The two properties of interest here are the rotation property and position properties of the mesh when creating a box with the Box Geometry constructor and a material. The rotation property is an instance of THREE.Euler, and the position property is an instance of THREE.Vector3. With that said it would be best to look into each of these classes in detail to know everything there is to work with them. However the main methods of interest with both of these classes are the set and copy methods.
In this example I am using the copy method to copy the instances of Euler and Vector 3 in my state object as the values for the corresponding properties for position and rotation. However there is also the set method that can be used to set the values of these class instances of a mesh. Both set methods will take three values, only with a Vector3 instance I will want to given position values for x, y, and z, and with a Euler instance I will want to give radian values for the angles of the rotation.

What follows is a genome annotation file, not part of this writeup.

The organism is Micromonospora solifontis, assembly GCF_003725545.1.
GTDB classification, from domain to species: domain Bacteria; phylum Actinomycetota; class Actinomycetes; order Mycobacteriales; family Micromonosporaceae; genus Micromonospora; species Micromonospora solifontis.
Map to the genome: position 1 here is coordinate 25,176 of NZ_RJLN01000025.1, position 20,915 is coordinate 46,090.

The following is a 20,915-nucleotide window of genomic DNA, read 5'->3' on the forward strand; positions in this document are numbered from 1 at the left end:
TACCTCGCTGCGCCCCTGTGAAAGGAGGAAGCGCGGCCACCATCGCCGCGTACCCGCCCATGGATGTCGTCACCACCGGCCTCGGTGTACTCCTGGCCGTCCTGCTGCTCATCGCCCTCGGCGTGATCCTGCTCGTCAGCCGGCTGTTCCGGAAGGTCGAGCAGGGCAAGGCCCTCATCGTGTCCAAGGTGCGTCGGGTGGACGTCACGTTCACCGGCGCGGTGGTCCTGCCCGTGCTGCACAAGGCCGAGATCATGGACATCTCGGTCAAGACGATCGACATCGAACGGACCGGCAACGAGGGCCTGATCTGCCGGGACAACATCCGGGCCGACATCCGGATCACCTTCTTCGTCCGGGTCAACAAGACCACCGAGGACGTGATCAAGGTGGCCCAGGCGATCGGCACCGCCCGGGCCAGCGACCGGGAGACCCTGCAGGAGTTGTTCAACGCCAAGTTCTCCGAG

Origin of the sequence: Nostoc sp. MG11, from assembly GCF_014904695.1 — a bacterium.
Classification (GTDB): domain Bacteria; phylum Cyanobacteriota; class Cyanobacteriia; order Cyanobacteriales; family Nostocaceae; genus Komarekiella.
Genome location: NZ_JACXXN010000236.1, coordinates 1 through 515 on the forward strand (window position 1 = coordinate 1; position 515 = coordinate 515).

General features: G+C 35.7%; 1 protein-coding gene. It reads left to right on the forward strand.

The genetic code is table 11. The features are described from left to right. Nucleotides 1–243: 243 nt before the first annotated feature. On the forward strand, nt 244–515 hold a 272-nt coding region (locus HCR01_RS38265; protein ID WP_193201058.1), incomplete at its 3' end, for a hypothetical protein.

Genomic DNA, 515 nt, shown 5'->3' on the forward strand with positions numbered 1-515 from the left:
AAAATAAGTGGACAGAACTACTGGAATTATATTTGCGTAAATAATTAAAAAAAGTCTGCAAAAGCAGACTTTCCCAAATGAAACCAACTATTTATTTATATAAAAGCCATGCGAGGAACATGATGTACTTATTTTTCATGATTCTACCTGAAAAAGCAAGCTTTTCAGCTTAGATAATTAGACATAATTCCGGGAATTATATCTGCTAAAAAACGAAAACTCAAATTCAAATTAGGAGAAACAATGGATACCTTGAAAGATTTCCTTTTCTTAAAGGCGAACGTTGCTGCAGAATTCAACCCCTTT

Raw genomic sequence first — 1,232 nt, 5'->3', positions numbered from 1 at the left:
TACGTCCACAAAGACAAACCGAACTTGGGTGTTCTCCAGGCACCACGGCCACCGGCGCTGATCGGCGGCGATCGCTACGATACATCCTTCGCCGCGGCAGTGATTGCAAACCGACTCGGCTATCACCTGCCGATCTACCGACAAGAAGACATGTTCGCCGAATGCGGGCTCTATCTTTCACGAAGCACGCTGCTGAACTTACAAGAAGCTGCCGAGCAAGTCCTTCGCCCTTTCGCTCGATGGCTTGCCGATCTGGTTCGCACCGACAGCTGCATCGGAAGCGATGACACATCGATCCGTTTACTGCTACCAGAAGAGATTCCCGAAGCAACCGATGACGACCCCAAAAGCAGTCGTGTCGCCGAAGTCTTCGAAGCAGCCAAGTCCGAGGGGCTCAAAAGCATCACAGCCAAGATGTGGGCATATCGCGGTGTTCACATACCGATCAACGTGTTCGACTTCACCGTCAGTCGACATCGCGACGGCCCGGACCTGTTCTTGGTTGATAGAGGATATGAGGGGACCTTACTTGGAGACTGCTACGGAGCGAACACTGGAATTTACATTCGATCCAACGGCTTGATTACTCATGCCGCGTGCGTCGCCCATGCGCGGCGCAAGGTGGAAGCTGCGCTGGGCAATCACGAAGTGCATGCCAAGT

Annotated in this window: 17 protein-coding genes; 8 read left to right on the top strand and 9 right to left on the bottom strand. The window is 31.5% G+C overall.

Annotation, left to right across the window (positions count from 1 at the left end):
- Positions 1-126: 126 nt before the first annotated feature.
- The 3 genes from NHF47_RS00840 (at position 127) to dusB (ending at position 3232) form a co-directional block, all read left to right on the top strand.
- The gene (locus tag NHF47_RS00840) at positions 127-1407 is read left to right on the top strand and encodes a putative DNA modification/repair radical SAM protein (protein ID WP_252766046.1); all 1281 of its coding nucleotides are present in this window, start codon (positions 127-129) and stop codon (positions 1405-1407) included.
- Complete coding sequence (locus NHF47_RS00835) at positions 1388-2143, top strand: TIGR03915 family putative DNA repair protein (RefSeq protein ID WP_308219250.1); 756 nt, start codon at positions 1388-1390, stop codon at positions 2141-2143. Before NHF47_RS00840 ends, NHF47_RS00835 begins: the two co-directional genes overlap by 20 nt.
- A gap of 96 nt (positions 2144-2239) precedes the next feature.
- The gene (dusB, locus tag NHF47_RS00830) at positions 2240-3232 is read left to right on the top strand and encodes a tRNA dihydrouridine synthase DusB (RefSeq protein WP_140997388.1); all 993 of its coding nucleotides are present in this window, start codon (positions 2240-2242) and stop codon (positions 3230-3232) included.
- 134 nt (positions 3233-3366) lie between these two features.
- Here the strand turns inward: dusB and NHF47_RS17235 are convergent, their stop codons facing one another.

In this example I am also setting up an animation loop, there is a whole lot of different ways to go about setting up this sort of thing. I would not worry to much about the fine details about animation loop functions, but I still think it is a good idea to use request animation frame, or something that is an abstraction if it, and to do something to limit the frame rate a little so that I am not slamming the client system to much. It might be best to have a user interface where the user can adjust the frame rate capping, but when it comes to setting a fixed value the lower the better until the video gets to choppy.
An Array of materials can be passed to the Mesh constructor rather than just a single material. When doing so by default I would want to pass an array of six materials, one for each face. However it is possible to pass less than six materials when doing this, it is just that when doing so I might want to change what the material index values are for the Box geometry. In this section I will be going over a few quick basic cube examples using the Box Geometry constructor and an array of materials.